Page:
Q: As regards “If We Shadows,” is there anything special you’re hoping readers will notice or appreciate in it?

A: I just hope readers enjoy it. Like a lot of my stories, it started with a prompt from my regular writing group and then spiralled off in all sorts of unexpected directions. 

Q: If you could change one thing about the way you write, what would it be?

A: I would finish more stories more often, or more quickly.


Coming 09/01/2023: STUPEFYING STORIES 25

Status: Currently in production and on-schedule. SS#25 should be available on 09/01/2023 in trade paperback and on Kindle, with Nook, Kobo, iPad, and other e-book versions to roll out over the course of the next week or so. Pre-order availability to be announced.

» “If We Shadows,” by Fred Coppersmith
» “The Demolition Job,” by Neva Bryan
» “Tin Lizzi,” by J. L. Royce
» “A Limited View,” by Gary Kloster
» “Two-Tone,” by Elise Stephens
» “Cloudbreaker Above,” by Brandon Nolta
» “Caliban’s Cameras,” by Allan Dyen-Shapiro
» “There Is Another Sky,” by Bo Balder
» “Something Came Through,” by Michael D. Burnside
» “The Wawa Stick,” by Karl El-Koura

“To Be Sung to the Tune of Silence” • by Mark Vandersluis

We got lucky. We heard the aliens’ signals pretty much as soon as they had started their first broadcasts. They came from a world around 100 light years away, a world which circled a star very similar to our own. It was clear this was not a deliberate attempt to communicate directly with us, but simply their local transmissions leaking out into space. As we listened over the following years, a cacophony of different, competing voices grew, from across their planet.

It wasn’t long before video broadcasts began, showing us how they looked and how they lived. Like us, they were bipedal and carbon-based, but they differed enough for us to know that they were truly alien. And just like us, they were riven by disagreement, factionalism, war, and even atomic warfare. Everyone recognises the distinctive cloud patterns which grow when a nuclear weapon is detonated, and it was a chilling moment when we first saw that shape forming in their news broadcasts.

But like us, they survived, and rapidly developed other sophisticated technologies—some for good, some not—including (finally!) spacecraft. We watched as they started to explore their neighbouring planets and moons, and over the following decades we monitored their progress with increasing excitement and optimism. Now it was time to reach out to them!

We had already devised a protocol for communications. Firstly, we announced that we were here and that we had heard them, and then we offered the hand of friendship across the stars. We communicated with them in the universal language of maths and science and then built on that to tell them about ourselves, our histories and our cultures. We hoped they would note the similarities between our races, our hopes and aspirations, rather than focus on our physical and other differences.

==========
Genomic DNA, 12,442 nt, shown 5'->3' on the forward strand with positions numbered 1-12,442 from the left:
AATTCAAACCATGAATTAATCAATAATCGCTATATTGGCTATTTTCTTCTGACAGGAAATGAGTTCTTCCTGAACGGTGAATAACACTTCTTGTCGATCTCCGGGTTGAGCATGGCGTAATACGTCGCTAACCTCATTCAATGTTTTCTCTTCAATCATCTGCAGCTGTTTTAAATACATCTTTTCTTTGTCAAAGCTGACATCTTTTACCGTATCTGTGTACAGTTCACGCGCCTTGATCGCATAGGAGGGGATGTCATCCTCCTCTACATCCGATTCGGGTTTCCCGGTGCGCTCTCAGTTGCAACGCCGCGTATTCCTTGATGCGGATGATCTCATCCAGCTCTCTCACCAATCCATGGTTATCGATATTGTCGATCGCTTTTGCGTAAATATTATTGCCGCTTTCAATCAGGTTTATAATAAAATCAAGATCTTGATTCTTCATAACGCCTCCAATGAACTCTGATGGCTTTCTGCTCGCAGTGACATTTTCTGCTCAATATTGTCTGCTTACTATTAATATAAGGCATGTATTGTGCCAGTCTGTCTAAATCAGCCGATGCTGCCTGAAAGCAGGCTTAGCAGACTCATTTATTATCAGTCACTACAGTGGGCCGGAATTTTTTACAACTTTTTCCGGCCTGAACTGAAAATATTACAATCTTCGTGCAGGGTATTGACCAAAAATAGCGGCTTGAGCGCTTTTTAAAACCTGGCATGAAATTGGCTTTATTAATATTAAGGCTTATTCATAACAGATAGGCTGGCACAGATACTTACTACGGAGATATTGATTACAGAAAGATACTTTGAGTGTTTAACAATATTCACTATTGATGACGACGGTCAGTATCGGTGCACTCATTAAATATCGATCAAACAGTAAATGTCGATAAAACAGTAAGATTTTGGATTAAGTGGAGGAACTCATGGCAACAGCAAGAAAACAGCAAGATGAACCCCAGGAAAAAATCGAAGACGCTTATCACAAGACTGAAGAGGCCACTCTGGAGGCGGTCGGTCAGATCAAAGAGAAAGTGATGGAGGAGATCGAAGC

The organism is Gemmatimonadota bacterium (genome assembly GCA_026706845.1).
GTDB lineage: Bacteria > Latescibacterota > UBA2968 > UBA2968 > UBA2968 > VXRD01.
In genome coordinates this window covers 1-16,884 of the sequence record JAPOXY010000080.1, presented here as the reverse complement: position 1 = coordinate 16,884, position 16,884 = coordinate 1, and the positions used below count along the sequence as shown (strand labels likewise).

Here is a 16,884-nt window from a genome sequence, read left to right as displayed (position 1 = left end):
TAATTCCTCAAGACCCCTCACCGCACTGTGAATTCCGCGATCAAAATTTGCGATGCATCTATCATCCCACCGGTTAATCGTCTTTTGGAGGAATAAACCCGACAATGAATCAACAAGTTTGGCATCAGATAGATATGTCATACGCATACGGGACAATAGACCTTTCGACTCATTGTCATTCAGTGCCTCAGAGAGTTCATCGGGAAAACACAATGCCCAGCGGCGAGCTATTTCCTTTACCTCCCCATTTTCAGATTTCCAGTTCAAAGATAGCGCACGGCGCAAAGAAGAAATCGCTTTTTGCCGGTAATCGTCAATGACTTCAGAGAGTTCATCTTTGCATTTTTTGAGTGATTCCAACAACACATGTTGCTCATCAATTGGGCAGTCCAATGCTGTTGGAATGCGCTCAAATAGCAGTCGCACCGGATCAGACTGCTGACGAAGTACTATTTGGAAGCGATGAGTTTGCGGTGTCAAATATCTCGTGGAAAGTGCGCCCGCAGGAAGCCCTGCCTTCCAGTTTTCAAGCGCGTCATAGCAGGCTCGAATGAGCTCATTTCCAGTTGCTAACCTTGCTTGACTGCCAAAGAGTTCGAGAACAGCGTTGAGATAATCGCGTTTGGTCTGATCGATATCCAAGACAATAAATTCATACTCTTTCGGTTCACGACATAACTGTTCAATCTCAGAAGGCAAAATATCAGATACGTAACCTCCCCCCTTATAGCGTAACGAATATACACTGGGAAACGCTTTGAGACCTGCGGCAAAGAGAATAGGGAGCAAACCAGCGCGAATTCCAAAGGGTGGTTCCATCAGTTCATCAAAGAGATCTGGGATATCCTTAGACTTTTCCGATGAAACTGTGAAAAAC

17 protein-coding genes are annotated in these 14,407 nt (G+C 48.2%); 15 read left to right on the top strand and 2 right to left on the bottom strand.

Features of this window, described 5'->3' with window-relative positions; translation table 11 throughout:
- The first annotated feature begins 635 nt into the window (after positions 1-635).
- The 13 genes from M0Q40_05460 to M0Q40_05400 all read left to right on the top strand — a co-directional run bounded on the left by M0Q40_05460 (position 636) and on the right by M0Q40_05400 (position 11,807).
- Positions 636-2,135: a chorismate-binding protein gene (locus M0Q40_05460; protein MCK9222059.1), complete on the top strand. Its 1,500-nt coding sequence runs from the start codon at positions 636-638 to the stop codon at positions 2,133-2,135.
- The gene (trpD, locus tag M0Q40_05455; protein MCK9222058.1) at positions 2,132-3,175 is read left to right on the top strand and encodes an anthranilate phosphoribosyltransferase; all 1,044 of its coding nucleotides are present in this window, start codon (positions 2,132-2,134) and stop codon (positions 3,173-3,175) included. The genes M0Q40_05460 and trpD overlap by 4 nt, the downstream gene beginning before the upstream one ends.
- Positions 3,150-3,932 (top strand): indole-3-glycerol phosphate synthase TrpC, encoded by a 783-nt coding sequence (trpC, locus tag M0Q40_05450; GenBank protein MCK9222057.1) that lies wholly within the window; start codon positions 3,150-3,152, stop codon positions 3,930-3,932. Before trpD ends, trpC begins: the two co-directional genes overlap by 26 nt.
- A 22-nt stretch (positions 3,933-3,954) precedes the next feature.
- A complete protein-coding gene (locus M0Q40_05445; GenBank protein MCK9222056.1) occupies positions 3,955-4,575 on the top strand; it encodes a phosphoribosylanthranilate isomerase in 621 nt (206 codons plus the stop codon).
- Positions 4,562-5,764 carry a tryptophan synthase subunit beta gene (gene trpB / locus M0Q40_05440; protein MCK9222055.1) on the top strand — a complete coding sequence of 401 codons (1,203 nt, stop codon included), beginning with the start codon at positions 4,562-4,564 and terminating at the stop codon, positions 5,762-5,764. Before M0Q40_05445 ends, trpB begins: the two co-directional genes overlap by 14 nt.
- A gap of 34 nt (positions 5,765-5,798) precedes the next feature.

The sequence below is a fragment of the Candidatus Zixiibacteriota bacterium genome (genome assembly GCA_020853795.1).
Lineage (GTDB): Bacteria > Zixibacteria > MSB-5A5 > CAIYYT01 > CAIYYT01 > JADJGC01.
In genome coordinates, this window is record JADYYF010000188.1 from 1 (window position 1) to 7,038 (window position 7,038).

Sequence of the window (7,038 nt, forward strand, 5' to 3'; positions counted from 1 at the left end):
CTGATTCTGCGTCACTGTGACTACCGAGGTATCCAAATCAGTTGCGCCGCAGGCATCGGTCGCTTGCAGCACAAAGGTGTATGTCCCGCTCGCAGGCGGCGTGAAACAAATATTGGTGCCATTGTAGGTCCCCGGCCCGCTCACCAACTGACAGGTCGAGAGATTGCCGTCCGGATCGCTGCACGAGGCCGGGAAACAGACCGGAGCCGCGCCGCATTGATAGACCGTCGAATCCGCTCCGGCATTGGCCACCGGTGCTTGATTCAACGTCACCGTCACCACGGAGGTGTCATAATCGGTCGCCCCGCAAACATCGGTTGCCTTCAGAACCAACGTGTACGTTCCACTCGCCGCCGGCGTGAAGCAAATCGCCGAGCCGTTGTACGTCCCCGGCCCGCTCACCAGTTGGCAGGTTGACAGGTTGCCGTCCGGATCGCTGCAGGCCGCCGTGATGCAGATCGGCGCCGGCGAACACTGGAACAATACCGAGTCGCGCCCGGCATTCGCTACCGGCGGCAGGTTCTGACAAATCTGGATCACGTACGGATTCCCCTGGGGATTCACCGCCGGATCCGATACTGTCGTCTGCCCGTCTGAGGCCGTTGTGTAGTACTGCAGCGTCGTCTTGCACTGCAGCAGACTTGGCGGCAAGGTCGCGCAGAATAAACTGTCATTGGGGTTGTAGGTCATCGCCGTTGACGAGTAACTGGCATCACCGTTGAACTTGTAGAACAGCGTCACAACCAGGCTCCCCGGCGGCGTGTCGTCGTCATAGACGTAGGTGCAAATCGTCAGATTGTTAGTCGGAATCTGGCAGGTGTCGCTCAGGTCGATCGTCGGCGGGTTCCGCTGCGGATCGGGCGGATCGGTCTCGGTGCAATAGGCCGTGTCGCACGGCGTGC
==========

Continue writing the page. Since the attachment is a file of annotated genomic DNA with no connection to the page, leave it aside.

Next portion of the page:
We knew we would have to wait over 200 years for a round trip response to our messages, and while we waited patiently, we continued to listen.


But over the course of the following decades we observed their transmissions starting to dwindle, slowly at first, but with accelerating speed, until they abruptly stopped without warning. We had no clear understanding why this was; maybe they had experienced an Armageddon event, or maybe they had simply switched communication technologies.

We sent further messages and we continued to listen, but nothing more was heard. We knew then that the only way we could find the answers we sought would be to travel there, to send a fleet of automated spacecraft and resolve what had happened.


It took us 800 long years to design, test and build our vast armada, ready for departure. And then we launched them all in a spectacular coordinated event watched by our whole world.


During the long journey to the aliens’ home system, some 10 percent of our probes were lost, but that still meant most of our craft arrived there safely, some 1,500 years later. They deployed according to plans we had revised and updated countless times during the long voyage. We had identified cold, dark rocks in the furthest reaches of their solar system where we could land, manufacture specialised equipment, and then observe for a while before deciding on our next steps. It was clear as we watched and listened that there was only silence, so we moved onwards again towards their home planet.

And when we finally arrived at their home world, we found… nothing. A ravaged, lifeless, dusty world, devoid of the oceans we knew had once existed there. Nothing and nobody now lived on this world, apart from some primitive forms of plant and animal life. Aside from a few remaining ruined buildings, some orbiting satellites and defunct spacecraft, it was as though this race had never existed.